Chapter 5 - A Vulcan Divorce

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“Father. Are you still awake?” T’Shan asked in the near-darkness of the cave. Only the glow of the phaser-warmed rocks around them made T’Shan aware of her father’s silhouette in the sleeping bag less than an arm-span away from her own. The wind howled outside, too cold even for her, but they were quite warm.

They had done this every year for the last few years, since her mother had left them. Every year on the anniversary of her mother’s birth, they would travel to Andoria, and hike across the Qiinolxera plateau, camping in the caves along the ancient pilgrim’s path. The cave still smelled of the rich meal of pylori meat, cave mushrooms and herb-moss they had gathered and cooked.

“Yes, T’Shan-kam.” He responded, though it did sound as though he had been asleep.

“I was thinking about something. Can I ask you a question?”

“Of course.” He responded, rolling over on the spot to face her, even though his eyes remained closed.

“What was your wedding to mother like?”

“We had two weddings. One on Vulcan, the other on Andoria.”

“What was the wedding on Andoria like?”

“Cold.” He responded.

“And the one on Vulcan?” She asked.


“How so?”

“Perhaps you would prefer I showed you, instead of telling you?” He asked her.

She nodded excitedly, her antennae stretching to their maximum length, knowing what he intended. It was something she had only experienced twice before. He reached an arm out through the neck hole of his sleeping bag, and held his hand over her face, positioning his fingers at the points of greatest neural conductivity. She held her hands against his face in response, just an imitation of a technique she did not fully understand.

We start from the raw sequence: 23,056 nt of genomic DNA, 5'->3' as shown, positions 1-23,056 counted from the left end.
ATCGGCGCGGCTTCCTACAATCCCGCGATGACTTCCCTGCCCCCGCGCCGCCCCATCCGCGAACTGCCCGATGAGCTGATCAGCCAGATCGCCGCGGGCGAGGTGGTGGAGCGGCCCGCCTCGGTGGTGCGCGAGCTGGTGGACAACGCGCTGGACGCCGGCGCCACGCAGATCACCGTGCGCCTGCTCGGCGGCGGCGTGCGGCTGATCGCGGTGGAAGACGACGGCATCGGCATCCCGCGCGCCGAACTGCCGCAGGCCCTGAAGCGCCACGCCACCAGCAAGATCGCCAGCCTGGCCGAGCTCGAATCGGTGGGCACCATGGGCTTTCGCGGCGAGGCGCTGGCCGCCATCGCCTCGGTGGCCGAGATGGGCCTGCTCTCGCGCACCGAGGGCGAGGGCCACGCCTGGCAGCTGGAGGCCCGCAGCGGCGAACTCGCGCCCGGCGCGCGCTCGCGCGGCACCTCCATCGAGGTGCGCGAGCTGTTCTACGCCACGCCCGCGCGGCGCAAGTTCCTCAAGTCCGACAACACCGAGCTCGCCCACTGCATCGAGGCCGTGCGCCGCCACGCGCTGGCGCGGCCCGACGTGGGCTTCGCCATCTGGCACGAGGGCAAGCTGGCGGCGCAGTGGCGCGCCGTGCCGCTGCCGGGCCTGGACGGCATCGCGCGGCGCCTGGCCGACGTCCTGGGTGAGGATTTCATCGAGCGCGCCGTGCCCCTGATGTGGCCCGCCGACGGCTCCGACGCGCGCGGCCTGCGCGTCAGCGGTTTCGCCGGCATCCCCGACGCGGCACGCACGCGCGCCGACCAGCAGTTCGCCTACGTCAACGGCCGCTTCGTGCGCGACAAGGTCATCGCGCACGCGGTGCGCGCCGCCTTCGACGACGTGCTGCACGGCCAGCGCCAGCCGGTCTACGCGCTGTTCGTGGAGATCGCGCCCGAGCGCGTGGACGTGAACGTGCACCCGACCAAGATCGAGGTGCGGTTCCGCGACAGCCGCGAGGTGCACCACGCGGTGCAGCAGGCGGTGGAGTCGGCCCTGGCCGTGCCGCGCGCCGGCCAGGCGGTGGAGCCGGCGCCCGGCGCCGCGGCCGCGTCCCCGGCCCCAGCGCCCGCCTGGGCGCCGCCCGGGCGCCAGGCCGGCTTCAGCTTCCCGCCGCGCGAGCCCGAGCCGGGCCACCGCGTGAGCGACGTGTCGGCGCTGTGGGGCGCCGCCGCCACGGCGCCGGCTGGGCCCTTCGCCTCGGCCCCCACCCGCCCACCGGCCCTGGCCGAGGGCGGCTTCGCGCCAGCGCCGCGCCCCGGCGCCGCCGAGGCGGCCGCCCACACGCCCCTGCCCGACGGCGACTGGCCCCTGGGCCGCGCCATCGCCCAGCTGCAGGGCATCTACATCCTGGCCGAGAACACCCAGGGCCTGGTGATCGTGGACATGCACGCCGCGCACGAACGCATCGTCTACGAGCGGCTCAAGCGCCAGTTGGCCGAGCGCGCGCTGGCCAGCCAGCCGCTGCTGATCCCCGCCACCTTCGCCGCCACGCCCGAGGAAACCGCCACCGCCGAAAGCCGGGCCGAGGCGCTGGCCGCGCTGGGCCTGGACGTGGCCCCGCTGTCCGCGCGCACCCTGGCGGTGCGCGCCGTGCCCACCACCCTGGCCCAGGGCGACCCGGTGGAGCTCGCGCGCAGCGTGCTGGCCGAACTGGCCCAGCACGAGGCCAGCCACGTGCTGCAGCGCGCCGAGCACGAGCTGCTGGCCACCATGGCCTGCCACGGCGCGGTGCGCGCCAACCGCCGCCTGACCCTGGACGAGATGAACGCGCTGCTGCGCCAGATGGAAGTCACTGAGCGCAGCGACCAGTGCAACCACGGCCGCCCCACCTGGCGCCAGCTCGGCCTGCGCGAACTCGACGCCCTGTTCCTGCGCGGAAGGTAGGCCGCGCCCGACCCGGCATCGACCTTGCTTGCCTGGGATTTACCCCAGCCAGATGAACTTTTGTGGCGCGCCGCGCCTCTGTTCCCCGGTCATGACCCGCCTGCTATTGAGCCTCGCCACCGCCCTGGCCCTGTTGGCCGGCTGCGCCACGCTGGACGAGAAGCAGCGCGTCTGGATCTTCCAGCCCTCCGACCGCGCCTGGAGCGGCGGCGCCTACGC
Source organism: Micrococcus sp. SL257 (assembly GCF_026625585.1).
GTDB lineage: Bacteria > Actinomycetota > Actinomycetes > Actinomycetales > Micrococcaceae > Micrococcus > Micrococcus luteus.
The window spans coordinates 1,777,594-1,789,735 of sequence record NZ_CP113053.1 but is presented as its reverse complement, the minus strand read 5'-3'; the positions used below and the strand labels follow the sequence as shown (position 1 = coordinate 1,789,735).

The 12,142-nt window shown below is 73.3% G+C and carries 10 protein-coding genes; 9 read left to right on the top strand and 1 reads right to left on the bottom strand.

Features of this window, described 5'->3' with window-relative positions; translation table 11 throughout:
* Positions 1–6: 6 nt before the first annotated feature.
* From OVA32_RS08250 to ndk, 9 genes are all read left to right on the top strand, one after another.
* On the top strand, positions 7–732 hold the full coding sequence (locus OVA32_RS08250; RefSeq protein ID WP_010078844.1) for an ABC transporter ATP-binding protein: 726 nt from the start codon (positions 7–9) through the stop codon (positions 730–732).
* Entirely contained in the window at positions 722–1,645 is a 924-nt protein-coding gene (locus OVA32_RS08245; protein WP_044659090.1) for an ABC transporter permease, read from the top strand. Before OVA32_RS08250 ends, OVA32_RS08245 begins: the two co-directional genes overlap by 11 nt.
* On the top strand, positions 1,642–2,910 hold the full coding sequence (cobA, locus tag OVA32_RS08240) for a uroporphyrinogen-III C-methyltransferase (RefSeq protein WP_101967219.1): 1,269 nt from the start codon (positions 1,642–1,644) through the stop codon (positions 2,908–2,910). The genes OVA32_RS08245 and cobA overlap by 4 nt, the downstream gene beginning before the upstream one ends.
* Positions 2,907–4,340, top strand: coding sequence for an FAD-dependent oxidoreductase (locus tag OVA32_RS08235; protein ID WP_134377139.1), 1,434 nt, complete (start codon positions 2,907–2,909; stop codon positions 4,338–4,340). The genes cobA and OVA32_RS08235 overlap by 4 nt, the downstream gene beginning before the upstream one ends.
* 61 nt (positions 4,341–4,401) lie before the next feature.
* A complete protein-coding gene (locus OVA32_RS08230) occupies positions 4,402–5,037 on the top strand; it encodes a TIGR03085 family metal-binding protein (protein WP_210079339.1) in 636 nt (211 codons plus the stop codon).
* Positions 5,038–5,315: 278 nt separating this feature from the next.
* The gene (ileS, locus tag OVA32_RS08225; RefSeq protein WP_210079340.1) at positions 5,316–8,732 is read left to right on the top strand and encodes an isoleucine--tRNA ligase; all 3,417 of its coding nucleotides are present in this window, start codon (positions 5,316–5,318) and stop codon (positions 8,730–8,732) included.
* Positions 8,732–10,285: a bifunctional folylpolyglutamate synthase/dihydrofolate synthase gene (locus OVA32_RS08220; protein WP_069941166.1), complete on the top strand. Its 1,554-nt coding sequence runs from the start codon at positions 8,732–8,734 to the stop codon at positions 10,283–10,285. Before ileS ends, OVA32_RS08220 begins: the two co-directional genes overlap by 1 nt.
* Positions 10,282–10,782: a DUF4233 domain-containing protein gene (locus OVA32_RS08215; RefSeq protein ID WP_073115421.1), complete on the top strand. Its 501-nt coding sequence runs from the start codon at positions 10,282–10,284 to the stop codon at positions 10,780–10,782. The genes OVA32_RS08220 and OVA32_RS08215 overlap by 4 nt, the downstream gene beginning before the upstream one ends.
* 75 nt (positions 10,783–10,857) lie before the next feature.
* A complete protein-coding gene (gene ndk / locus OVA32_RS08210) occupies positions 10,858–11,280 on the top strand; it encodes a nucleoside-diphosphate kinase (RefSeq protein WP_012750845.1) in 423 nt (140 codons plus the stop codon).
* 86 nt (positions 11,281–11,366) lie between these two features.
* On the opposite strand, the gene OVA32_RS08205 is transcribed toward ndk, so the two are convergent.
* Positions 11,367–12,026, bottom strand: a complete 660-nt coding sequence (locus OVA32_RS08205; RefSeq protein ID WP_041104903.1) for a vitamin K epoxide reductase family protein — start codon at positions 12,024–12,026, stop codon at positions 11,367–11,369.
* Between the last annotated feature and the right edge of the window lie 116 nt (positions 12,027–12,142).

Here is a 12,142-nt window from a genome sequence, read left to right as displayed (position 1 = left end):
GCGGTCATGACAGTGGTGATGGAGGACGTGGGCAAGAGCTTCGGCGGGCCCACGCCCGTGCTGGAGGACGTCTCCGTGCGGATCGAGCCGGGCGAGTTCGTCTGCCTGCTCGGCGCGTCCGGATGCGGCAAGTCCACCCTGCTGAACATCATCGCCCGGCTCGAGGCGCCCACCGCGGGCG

A moment later, she was somewhere else entirely.

The hot air was stifling, even as the sun set over the horizon, bathing the challenge grounds in the lurid purple of Vulcan twilight.

Rovak and his party approached, he was flanked by his extended family, nearly fifty Vulcans, with the notable exception of Rovak’s younger brother Retesk and his kin. His elder brother and sister stood either side him, shaking the rack of bells that signalled the coming of a wedding party. T’Shan was among them, but she knew they could not perceive her. She was a passenger in this memory.

As they entered the structure surrounding the ceremonial furnace and gong-bell, they saw a group of Andorians waiting, an atmogen box between them doing what little it could to ameliorate the air nearby into something less oppressive to those born on Andor. There were nearly twenty Andorians, the surviving members of the clans Zheishiotsu and Aitanovar, first among them a woman in the ceremonial thermoconductive silks of a ceremonial Andorian kimono, her hair done up high.

Rovak stepped forward as the others stood vigilant, striking the central gong with the implement provided.

The two groups stood silently, the bells going quiet as Rovak struck the gong. From the distance, the entrance to the east, the sound of more bells. The party of the officiant. Flanked by guards armed with long blades, bellringers and the eight men that carried her palanquin, a Vulcan matriarch was brought to the centre and placed at a vantage point. Rovak approached her.

“Thee would call the koon-ut kal-if-fee for an outworlder, Rovak, son of Sotep?” She asked as he kneeled before her, and she touched his face to link their minds.

“I am permitted this. We are married by the laws of the Federation. Her clan is here to support this union, as is mine.”

“Thy family holds no objection or protest?” The matriarch asked, looking to the assembled groups for response. They remained silent.

The Matriarch gestured to Surtha, who approached as the gesture bid. “This is Shalsurtha of the Clans Zheishiotsu and Aitanovar.”

“It is an honour to be considered and countenanced by such a renowned hero of the Federation, Matriarch. I humbly beg your permission to be considered worthy of this man, and a union between our peoples.” Surtha said as practiced. The ceremony had gone like clockwork, though the Andorians looked significantly more uncomfortable than when they’d practiced on the holodeck.

“Thee would name this Andorsu thy wife, and kin to thine great ancestors. How does thee pledge her behaviour?”

“With my life, Saavik.” Rovak explained.

“And the behaviour of thy outworlder kin, Shalsurtha of the Vyanhahr and Aitanovar, how does thee pledge?”